You guys know that I’m all about taking small steps to create significant changes in our lives. And the great thing about building a positive body image is that you can do it in small parts. Even tiny parts.
Here are nine small ways you can build a healthier body image in the new year.
- Avoid the “save it for a better day” mentality. In other words, buy or wear that beautiful dress right now (not after you lose weight, have the perfect occasion or drop a size or whatever). Burn that deliciously smelling candle when you feel like it. Savor a glass of that fancy wine or a cup of tea or coffee with a loved one tonight — or with yourself. Speaking of which, plan a 3-course meal for one. Put on the pricey perfume, apply an extra layer of lotion before bed. It isn’t wasteful to take good care of ourselves.
- Try a new way to move your body. Focus on enjoyment (rather than numbers of calories burned, for instance). What just sounds like a fun physical activity? What have you been wanting to try? Hula-hooping? Salsa dancing? A barre DVD? A yoga class? A ski lesson? Karate?
- Press pause when negative thoughts arise. You need to lose weight. Bad. You look terrible. Who do you think you are to take time out for yourself? When these kinds of negative thoughts arise, say “Stop.” Take several sllooowwww, deep breaths. Acknowledge the negative chatter, and then think of your thoughts as passing clouds in the sky. Think of them as a habit you can change, one thought at a time. Remember that your thoughts don’t control your actions. So you can practice compassionate self-care, anyway, regardless of the negative thoughts swirling in your mind.
- Notice the sensations in your body. Simply notice, without judgement (with judgment would sound like: I’m soo sick of my stupid aching back. My stomach is disgusting). With curiosity and openness. Notice what feels tense. Notice what feels light or relaxed. UCLA has several excellent meditations, including a 3-minute body scan. Which you could make into a daily habit.
- Compliment yourself every day. I love my outfit. I worked really hard on that presentation. I love how my hair looks. It’s been a stressful week, and I’m doing the best I can. Some days it’ll feel like you have zero nice things to say, but even something as seemingly minor as I went to work and I cooked a good meal count — and can go a long way. Acknowledge that you’ve done a great job. Acknowledge that you’re trying. Practice praising yourself. Especially if you have kids, it’s important for them to see what self-kindness looks like.
- Identify one need, and provide it. As you get up in the morning or throughout your day, ask yourself: What do I need? For instance, you might need some quiet time, or a longer workout. You might need to journal or talk to a friend. You might need a bowl of hot soup or a hug from your spouse. Whatever your need, respond to it. Sometimes, you won’t be able to give yourself exactly what you need. But you can always modify. The key is to acknowledge your needs (i.e., I hear you. I’m listening), and find a way to realize them — even if it’s not an exact match.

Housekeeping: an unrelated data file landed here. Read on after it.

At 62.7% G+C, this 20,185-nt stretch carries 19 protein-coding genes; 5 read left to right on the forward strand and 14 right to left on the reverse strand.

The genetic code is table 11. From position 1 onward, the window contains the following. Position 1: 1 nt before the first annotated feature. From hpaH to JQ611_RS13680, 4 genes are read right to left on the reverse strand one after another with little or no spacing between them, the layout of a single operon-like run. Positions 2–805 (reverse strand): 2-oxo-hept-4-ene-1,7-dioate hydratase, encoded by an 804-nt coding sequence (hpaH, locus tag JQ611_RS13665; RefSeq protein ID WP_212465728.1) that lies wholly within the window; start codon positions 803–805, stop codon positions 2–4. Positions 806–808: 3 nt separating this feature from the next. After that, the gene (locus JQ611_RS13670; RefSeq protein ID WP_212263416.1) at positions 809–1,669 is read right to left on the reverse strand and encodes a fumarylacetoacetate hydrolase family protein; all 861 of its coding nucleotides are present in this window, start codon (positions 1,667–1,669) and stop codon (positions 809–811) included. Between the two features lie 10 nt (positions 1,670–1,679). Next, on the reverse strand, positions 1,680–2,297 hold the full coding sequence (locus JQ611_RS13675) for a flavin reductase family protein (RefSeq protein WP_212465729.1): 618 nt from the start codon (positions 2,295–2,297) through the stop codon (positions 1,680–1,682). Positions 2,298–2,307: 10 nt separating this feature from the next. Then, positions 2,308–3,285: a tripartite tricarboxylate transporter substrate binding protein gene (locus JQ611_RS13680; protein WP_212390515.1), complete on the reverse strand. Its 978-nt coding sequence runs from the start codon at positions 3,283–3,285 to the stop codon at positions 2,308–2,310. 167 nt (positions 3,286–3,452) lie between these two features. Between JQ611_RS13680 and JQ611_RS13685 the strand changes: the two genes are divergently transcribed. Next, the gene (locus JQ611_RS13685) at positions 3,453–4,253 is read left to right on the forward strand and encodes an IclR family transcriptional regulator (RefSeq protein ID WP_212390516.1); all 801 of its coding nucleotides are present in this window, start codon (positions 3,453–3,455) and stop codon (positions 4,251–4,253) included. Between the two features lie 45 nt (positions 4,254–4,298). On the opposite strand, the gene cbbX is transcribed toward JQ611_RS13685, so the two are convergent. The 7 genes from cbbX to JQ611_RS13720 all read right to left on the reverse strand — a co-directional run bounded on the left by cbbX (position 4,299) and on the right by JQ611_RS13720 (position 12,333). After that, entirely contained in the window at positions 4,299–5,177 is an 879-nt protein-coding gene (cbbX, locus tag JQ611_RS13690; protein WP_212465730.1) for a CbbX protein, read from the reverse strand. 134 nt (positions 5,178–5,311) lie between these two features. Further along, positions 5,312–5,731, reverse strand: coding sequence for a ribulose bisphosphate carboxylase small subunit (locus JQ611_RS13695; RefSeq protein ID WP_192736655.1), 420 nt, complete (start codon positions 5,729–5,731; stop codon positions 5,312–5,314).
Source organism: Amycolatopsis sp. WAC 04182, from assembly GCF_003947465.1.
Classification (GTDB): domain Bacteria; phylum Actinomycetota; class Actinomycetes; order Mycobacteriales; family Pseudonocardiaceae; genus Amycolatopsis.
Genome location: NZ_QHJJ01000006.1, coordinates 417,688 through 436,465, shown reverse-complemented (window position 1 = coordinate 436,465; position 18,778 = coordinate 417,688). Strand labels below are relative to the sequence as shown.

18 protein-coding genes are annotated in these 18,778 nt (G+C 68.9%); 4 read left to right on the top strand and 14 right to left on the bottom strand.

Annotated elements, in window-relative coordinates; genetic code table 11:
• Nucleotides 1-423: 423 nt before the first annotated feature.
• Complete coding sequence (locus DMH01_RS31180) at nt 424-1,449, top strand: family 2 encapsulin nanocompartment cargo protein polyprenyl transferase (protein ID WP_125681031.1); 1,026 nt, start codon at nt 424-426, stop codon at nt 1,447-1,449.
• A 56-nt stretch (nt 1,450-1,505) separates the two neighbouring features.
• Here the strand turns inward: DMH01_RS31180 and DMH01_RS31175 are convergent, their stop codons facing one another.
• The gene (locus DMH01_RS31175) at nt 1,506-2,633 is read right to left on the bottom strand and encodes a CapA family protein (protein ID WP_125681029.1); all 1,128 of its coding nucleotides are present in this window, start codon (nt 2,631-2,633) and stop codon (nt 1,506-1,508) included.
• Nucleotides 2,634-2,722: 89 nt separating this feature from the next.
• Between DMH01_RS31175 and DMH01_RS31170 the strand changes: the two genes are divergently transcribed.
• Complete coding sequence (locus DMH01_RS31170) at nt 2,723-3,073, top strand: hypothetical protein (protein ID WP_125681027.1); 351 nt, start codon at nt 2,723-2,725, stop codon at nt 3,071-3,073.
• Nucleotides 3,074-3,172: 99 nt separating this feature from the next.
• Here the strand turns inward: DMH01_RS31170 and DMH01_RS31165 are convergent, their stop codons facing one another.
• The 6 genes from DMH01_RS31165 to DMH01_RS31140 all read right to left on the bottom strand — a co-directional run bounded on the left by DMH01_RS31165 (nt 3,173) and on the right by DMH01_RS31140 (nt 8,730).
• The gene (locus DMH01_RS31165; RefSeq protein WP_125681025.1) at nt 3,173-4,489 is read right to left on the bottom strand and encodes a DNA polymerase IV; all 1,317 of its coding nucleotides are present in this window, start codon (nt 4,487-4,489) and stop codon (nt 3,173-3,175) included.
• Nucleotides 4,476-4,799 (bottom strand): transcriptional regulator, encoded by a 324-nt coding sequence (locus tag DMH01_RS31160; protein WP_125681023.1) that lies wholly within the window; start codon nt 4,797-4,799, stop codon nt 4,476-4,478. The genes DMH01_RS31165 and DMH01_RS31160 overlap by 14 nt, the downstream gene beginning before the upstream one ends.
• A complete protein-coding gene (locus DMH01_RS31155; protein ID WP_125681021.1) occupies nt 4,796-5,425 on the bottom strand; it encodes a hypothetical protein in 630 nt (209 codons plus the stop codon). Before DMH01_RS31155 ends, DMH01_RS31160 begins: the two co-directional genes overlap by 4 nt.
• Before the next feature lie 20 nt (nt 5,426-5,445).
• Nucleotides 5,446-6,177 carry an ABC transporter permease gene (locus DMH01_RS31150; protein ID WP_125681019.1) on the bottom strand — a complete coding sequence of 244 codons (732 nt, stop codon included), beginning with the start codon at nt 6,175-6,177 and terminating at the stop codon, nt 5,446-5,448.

- Clean out negative clutter. It’s hard to build a positive body image when you’re surrounded by items that contradict your intentions. Recycle women’s magazines (most, if not all, have the same tired body shaming articles about losing weight and watching what you eat). Get rid of the diet books and cookbooks. Get rid of your scale. Donate clothes that don’t make you feel good. Then fill your home with positive and inspiring messages and objects. You can even create your own body positive prints.
- Schedule at least an hour a week to do what you want. Depending on how full your schedule is, carving out an hour might seem easy or impossible. Every Sunday, look at your planner, and block out one hour the following week to do whatever the heck you want. If blocking out an hour for one day is too much, separate it into shorter intervals. But write it in. With pen. Think of this time as non-negotiable as a business meeting or doctor’s appointment for your kids.
- Get curious about what you’re eating. Truly TASTE your food. In other words, focus on its temperature, texture and aroma. Take your time with each bite. Focus on the experience of eating. Is your food sweet, spicy or salty? Are you enjoying what you eat? Taste your food as if you’re eating it for the first time. Consider how your food makes you feel. Does it irritate your stomach? (For instance, I don’t eat kiwi, because it turns my stomach. For hours.) Do you feel energized? Satisfied? This isn’t about “watching” what you eat. It’s about enjoying the experience of eating, seeing what nourishes us and what doesn’t and actually eating foods we like. It’s about listening to our bodies and respecting them.